Posts Tagged action planning

Multifinality constraints – ends and means


Lots of ends here

Quite a few of the journal articles I scan in order to generate material for this blog get filed under “Well, duh!”. They usually report studies that have gone to great lengths to prove something that was blindingly obvious to anyone with common sense. To be fair, these studies can be completely valid; they are providing concrete evidence for things we assume to be true. However, they don’t really make for interesting blog posts — ‘Here’s proof of something you knew already’.

The article by Köpetz et al. (2011) could easily fall into that category. The findings are not exactly startling. Here’s the abstract:

In the presence of several objectives, goal conflict may be avoided via multifinal means, which advance all of the active goals at once. Because such means observe multiple constraints, they are fewer in number than the unconstrained means to a single goal. Five experimental studies investigated the process of choosing or generating such means for multiple goals. We found that the simultaneous activation of multiple goals restricted the set of acceptable means to ones that benefitted (or at least, did not harm) the entire set of active goals. Two moderators of this phenomenon were identified: (a) the feasibility of identifying multifinal means, which was dependent on the relations between the different active goals, and (b) the enhanced importance of the focal goal, which resulted in the inhibition of its alternatives and the consequent relaxation of multifinality constraints.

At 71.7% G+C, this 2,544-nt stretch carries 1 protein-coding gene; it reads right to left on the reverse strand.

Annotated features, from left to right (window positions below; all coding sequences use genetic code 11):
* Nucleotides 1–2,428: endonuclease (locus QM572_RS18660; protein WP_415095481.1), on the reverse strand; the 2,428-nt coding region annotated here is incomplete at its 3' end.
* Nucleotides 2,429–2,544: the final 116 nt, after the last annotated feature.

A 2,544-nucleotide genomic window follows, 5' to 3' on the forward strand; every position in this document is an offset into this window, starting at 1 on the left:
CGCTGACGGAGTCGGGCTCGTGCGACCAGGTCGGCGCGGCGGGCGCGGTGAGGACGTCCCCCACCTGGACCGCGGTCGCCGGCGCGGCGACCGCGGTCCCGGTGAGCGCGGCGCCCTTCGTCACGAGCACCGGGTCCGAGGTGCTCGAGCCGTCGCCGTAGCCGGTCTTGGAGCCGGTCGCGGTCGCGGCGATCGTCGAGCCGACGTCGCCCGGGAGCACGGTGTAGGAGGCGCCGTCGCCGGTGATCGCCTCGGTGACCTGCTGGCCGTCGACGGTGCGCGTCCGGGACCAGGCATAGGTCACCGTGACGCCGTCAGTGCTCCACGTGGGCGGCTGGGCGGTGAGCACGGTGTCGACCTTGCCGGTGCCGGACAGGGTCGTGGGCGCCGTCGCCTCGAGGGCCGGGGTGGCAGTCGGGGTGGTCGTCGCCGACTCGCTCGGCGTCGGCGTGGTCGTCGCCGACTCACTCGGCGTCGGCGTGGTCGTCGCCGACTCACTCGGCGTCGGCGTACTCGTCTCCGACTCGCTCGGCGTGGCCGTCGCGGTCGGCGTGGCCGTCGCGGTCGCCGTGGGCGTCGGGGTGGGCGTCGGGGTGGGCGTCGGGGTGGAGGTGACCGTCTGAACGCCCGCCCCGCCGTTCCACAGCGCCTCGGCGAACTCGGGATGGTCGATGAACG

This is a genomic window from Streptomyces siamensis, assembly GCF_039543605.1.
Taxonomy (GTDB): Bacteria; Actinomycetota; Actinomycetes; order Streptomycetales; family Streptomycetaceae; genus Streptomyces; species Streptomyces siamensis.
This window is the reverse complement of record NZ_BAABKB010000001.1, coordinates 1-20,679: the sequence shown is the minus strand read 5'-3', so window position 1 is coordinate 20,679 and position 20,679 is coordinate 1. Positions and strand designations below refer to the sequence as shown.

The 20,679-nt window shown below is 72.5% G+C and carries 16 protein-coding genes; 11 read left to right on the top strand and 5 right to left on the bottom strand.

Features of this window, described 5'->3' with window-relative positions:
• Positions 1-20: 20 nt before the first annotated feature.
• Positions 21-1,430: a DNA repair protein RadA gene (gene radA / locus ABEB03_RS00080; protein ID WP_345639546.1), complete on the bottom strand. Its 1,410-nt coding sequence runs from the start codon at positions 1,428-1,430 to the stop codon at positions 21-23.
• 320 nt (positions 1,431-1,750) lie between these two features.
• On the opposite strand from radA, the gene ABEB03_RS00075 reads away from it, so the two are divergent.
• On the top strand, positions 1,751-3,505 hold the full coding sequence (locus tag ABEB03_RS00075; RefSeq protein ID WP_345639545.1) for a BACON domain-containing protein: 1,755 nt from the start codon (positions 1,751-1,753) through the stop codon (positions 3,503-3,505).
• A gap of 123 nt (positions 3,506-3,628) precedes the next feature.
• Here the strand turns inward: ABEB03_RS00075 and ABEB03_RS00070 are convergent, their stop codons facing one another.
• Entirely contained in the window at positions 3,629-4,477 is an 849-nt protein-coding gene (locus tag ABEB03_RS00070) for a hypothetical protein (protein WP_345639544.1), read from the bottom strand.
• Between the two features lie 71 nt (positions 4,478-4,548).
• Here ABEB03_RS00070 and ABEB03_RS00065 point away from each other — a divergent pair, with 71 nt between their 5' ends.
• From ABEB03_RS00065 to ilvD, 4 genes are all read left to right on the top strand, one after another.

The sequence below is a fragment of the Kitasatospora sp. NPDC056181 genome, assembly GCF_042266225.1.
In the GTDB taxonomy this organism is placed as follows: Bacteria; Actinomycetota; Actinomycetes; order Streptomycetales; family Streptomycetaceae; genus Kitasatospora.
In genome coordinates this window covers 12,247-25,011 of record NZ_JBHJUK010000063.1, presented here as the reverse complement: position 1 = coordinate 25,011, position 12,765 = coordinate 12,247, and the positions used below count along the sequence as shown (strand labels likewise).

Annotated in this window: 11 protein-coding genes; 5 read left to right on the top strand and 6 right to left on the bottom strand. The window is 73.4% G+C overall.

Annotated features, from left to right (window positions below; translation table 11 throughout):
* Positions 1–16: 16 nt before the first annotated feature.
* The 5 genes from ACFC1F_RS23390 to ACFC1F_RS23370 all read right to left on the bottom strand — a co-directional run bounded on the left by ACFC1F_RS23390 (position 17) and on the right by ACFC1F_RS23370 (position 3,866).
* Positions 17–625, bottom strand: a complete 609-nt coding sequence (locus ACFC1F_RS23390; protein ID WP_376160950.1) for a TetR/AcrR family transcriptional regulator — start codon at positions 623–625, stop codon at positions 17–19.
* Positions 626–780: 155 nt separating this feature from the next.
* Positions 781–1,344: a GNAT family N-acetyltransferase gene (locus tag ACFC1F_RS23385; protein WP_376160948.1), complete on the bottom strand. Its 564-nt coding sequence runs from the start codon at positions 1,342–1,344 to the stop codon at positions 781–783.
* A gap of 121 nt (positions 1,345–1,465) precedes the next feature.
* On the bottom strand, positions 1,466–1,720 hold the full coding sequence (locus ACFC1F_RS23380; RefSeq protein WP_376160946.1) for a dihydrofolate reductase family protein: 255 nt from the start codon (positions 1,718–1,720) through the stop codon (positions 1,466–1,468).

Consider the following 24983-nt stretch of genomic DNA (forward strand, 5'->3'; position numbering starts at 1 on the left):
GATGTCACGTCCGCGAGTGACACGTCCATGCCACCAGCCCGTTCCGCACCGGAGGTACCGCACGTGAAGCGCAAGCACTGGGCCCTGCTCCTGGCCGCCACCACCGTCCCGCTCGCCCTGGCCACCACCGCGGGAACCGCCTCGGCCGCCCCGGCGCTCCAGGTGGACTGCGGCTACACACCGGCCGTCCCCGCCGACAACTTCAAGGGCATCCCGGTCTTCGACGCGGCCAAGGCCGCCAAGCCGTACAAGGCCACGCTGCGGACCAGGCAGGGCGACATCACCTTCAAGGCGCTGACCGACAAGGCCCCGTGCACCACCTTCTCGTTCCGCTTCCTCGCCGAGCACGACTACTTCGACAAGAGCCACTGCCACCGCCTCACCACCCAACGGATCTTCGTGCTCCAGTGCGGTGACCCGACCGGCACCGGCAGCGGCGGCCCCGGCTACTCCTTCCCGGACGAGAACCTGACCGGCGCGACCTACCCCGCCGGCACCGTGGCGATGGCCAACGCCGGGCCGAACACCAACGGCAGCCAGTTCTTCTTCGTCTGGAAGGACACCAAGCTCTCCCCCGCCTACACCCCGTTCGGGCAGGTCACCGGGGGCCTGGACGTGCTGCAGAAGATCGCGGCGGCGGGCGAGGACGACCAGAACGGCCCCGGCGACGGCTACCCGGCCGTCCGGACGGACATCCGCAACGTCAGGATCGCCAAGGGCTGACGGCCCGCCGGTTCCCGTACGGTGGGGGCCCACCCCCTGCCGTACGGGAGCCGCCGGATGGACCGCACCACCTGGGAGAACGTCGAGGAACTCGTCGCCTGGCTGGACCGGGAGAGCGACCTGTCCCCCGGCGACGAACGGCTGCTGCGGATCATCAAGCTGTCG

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An open goal

An open goal - that's surely better than a closed one?

Following on from Jim Bright’s post about applying the Chaos Theory of Careers to work with clients, I wanted to pick up on the thought that goal-setting is not always the right thing to do.

Being of more ‘spontaneous and unstructured’ nature, I find it quite oppressive when coaches and trainers bang on about the need to set SMART objectives. You all know the acronym:

  • Specific (or is it Significant? Simple?)
  • Measurable (or perhaps Manageable? Motivational?)
  • Attainable (or is it Achievable? Acceptable? Appropriate? Agreed? Ambitious?)
  • Relevant (or is it Realistic? Resourced?)
  • Time-limited (maybe Timely?)

All this hyper-focused-ness makes me want to scream sometimes.

These conditions seem to assume that nothing is going to change; that the goal is somehow separate from the context in which it has been defined. They assume that life is not complex, that you can plot a course and just follow it.

But life isn’t like that. It’s messy. Things change. Unexpected things happen.

Perhaps it’s time for a different type of SMART objective.

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Drawing out the implications

David considers storyboarding

David considers storyboarding - {click for original post}

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